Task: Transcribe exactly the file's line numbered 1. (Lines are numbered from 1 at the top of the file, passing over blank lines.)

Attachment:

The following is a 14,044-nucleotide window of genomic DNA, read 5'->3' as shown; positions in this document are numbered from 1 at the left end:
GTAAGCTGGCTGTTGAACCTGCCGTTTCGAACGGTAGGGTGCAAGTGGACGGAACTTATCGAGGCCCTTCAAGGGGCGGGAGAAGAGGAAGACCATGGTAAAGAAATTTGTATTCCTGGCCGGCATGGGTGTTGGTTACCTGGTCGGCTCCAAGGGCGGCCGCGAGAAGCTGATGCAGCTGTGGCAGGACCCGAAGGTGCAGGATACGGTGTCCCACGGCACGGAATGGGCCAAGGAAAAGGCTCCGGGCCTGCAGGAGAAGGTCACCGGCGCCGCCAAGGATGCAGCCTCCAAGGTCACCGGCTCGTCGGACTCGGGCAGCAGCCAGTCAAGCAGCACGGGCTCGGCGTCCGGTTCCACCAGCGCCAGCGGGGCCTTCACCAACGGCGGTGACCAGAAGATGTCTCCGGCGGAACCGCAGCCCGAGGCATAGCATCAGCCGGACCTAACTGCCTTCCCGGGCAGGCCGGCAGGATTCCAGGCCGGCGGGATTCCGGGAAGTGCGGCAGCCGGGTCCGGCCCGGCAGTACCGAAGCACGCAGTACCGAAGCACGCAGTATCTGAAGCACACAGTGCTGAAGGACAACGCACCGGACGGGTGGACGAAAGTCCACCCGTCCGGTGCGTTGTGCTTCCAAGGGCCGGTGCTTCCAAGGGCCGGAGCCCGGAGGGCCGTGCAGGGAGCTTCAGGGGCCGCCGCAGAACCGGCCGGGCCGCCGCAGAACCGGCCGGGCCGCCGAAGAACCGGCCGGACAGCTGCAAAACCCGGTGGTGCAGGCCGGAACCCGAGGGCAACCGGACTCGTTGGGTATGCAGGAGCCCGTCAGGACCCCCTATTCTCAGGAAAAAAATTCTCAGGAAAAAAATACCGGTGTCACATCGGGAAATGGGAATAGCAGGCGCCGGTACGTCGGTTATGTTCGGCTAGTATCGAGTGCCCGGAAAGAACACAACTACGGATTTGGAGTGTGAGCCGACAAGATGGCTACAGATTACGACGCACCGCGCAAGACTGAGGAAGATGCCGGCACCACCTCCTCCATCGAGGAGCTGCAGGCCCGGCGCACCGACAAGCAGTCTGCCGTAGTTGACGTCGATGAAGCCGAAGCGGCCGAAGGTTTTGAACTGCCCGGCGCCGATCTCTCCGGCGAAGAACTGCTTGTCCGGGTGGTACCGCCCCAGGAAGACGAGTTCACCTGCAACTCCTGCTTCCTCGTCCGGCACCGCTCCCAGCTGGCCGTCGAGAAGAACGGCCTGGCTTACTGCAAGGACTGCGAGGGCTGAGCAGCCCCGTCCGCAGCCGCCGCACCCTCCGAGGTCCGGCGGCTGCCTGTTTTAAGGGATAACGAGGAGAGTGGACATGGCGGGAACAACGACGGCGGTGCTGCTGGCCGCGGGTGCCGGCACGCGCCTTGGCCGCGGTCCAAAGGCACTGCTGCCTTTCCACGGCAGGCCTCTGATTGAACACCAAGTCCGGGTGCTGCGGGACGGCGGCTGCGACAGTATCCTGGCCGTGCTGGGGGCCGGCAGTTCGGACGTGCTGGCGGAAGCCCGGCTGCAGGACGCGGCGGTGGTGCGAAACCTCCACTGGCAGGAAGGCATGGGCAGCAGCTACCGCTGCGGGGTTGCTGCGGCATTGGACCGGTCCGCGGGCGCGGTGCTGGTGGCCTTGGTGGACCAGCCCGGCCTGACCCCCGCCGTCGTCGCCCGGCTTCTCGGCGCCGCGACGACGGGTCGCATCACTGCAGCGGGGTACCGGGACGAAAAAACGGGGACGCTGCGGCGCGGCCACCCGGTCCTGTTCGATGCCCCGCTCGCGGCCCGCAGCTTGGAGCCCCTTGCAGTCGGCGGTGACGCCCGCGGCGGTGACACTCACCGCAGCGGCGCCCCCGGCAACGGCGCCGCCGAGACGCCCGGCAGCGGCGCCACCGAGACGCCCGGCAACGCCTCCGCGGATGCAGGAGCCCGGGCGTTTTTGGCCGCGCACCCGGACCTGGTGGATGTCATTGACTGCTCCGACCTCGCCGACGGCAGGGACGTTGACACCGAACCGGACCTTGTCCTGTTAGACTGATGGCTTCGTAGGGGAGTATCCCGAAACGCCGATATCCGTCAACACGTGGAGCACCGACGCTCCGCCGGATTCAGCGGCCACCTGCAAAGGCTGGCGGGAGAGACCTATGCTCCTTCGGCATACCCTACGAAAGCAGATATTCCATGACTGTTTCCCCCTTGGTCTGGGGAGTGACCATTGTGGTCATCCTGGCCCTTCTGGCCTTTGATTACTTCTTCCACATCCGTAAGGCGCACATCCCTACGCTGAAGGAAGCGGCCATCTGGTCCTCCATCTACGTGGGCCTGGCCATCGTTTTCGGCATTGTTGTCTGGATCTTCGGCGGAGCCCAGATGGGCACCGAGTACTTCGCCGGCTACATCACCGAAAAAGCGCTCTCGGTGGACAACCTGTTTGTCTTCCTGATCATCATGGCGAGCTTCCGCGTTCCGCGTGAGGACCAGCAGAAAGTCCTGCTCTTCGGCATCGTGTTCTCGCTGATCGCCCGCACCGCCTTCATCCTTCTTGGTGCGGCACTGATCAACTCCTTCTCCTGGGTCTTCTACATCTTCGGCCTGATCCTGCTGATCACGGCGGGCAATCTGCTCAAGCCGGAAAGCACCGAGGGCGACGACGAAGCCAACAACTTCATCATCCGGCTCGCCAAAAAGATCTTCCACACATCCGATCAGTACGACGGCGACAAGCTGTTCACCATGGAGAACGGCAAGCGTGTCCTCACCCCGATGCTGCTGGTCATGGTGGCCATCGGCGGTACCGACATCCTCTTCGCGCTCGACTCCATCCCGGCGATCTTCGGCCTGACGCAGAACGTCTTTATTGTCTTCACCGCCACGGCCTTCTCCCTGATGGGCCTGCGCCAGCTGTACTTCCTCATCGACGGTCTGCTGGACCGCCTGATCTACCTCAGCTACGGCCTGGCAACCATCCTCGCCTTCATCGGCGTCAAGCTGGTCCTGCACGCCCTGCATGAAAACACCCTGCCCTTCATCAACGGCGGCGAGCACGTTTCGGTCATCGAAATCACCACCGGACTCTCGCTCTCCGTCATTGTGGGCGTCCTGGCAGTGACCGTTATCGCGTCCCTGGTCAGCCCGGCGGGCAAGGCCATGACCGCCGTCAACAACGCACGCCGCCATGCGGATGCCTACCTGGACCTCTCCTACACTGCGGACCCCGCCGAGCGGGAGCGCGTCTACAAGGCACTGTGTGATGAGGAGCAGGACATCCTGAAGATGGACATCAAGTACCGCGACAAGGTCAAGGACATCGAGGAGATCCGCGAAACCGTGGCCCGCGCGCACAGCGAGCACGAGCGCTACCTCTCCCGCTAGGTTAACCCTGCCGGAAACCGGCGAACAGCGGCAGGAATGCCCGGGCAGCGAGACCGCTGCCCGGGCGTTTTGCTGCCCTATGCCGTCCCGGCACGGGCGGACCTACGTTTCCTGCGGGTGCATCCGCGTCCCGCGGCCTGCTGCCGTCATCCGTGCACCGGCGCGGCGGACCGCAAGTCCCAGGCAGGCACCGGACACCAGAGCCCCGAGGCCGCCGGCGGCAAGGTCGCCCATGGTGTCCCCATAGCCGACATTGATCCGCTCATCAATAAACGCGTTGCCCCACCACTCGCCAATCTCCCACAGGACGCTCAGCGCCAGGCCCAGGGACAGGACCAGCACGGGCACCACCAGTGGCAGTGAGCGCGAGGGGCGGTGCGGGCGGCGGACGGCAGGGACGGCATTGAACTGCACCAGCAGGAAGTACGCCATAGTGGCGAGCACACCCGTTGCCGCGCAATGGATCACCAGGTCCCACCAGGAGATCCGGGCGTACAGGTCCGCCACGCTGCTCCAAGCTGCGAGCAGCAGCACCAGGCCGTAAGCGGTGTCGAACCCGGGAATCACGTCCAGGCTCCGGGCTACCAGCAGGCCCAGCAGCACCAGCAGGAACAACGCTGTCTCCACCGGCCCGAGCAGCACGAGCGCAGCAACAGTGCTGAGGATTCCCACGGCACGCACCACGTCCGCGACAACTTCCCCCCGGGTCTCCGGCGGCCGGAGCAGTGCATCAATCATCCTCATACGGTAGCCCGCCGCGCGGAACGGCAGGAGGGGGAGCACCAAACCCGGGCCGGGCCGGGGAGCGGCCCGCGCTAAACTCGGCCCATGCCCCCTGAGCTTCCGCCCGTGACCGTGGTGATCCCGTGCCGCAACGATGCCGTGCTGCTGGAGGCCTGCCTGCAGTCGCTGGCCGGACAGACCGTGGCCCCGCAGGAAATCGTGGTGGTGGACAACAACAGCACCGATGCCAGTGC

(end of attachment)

The following is a 14,044-nucleotide window of genomic DNA, read 5'->3' as shown; positions in this document are numbered from 1 at the left end: